Art Institute of Chicago Built as the "World's Congress Auxiliary Building" for the World's Columbian Exposition.
North Union Station 1893 Razed in 1927.
Conant Hall Cambridge, Massachusetts 1894 Built on the Harvard University campus
Trinity Church Boston, Massachusetts 1894–1897 Completed work started by Richardson.
Tilden-Thurber Building Providence, Rhode Island 1895
Coraopolis Station Coraopolis, Pennsylvania 1896 [1]
Guardian Bank Building Cleveland, Ohio 1896
Glassport P&LE Railroad Station Glassport, Pennsylvania c. 1896
Medill/McCormick Residence Cantigny Park, Illinois 1896
New Castle Junction P&LE Railroad Station New Castle, Pennsylvania c. 1896 Destroyed
Third St. Joseph County Courthouse South Bend, Indiana 1897
Congregational Library & Archives Boston, Massachusetts 1898
South Station Boston, Massachusetts 1898 [1]
Albany Union Station Albany, New York 1899 [1][2]
Chestnut Hill Pump Station Boston, Massachusetts 1900 Built for the Metropolitan Water Board.
Sedalia Public Library Sedalia, Missouri 1900
Manufactures and Liberal Arts Building and Agriculture Building Buffalo, New York 1901 For the Pan-American Exposition,
University of Chicago Chicago, Illinois 1901–1915 Master plan and designs for more than fifteen buildings.
Bartlett Gymnasium Chicago, Illinois 1904 Built for the University of Chicago.
John Carter Brown Library Providence, Rhode Island 1904 Built for Brown University.
All Saints Episcopal Church Appleton, Wisconsin 1905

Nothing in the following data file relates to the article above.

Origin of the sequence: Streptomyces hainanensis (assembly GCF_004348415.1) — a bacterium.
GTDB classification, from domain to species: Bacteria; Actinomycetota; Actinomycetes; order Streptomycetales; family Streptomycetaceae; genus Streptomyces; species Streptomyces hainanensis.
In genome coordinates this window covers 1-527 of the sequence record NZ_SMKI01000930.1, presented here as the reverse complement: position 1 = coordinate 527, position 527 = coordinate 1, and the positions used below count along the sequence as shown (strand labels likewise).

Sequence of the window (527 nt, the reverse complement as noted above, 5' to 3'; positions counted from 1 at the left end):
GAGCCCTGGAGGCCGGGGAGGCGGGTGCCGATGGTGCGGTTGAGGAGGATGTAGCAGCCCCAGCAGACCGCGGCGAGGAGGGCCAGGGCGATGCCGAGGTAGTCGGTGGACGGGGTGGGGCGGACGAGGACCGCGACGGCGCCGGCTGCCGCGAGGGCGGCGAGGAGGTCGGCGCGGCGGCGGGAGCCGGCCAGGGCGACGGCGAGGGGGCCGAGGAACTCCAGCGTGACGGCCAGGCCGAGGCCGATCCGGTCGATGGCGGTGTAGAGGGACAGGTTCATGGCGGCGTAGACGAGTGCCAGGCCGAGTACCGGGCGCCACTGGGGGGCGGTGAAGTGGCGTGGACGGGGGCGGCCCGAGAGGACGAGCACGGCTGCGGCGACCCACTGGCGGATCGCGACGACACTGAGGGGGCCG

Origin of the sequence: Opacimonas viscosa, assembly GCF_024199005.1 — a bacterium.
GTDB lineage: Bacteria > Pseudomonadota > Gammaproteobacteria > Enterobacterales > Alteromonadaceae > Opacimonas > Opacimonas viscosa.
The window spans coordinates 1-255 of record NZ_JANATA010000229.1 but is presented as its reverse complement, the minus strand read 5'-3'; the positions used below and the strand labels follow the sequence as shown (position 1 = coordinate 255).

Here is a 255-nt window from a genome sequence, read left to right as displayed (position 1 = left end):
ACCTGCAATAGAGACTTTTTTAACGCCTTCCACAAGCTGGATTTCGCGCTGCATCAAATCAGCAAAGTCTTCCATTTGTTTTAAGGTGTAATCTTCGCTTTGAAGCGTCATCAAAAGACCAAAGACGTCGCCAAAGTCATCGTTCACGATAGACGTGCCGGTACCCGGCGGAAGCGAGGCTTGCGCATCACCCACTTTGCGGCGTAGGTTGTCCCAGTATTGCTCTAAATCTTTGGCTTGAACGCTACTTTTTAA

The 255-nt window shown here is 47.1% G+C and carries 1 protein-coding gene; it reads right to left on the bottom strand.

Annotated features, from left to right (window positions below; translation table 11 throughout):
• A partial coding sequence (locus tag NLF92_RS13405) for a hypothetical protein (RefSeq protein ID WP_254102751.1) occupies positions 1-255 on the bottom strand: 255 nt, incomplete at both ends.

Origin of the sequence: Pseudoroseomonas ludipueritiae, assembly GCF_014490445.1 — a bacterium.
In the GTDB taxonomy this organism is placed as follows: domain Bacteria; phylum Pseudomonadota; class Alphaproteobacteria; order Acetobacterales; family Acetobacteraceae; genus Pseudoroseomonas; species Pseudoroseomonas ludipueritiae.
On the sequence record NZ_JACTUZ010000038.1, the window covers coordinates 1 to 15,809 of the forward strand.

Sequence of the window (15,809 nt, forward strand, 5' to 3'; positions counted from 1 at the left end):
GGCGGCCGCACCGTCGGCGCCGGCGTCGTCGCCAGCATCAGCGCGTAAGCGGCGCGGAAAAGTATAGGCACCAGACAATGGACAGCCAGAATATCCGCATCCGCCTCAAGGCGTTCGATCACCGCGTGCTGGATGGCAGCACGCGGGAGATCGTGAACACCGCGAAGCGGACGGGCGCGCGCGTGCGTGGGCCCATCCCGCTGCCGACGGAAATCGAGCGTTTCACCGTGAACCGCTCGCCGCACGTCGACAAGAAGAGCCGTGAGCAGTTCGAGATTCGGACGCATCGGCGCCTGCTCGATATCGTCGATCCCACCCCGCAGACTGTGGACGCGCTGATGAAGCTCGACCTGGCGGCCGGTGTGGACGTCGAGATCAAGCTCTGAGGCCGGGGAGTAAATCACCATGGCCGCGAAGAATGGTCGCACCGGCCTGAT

Hildene Manchester Center, Vermont 1905 Mansion built for Robert Todd Lincoln.
Harvard Medical School 1906
Langdell Hall 1907 Commissioned by James Barr Ames of the Harvard Law School.
Corn Exchange Bank Building Chicago, Illinois 1908 Also known as National Republican Bank. Razed c. 1985.
Boston Safe Deposit Building Boston, Massachusetts 1908–1911
Hampden County Courthouse Springfield, Massachusetts 1908–1912 Additions to building designed by Richardson.
John Hay Library Providence, Rhode Island 1910 Brown University library. [3]
Union Station Springfield, Massachusetts 1910
Harper Memorial Library Chicago, Illinois 1910–1912 University of Chicago library.
YMCA Boston Boston, Massachusetts 1911
First Congregational Church of Fall River Fall River, Massachusetts 1912
Dallas Hall University Park, Texas 1915 On the campus of Southern Methodist University.
Ida Noyes Hall Chicago, Illinois 1916 Located on the University of Chicago campus.
Rockland Station Rockland, Maine 1917 As Coolidge and Shattuck. [1]
Freemason's Hall Pittsburgh, Pennsylvania Destroyed
Washington Building Washington, D.C. 1927 Contributing property to the Financial Historic District

Boston & Albany Railroad stations[edit]

Shepley, Rutan and Coolidge also designed 23 stations for the Boston & Albany Railroad (1886 through 1894):[4]



  1. ^ a b c d e f Potter, Janet Greenstein (1996). Great American Railroad Stations. New York: John Wiley & Sons, Inc. pp. 66, 81, 85, 92, 97, 190, 396. ISBN 9780471143895.
  2. ^ Liebs, Chester H. (July 1970). "National Register of Historic Places Inventory/Nomination: Albany Union Station". Archived from the original on September 14, 2011. Retrieved April 18, 2009. and Accompanying two photos, exterior, from 1905 and undated
  3. ^ Lovecraft, H. P. (October 1, 2013). The Thing on the Doorstep and Other Weird Stories. Penguin. ISBN 9781101663035.
  4. ^ Ochsner, Jeffrey Karl (June 1988). "Architecture for the Boston & Albany Railroad: 1881-1894". Journal of the Society of Architectural Historians. 47 (2): 109–131. doi:10.2307/990324. JSTOR 990324.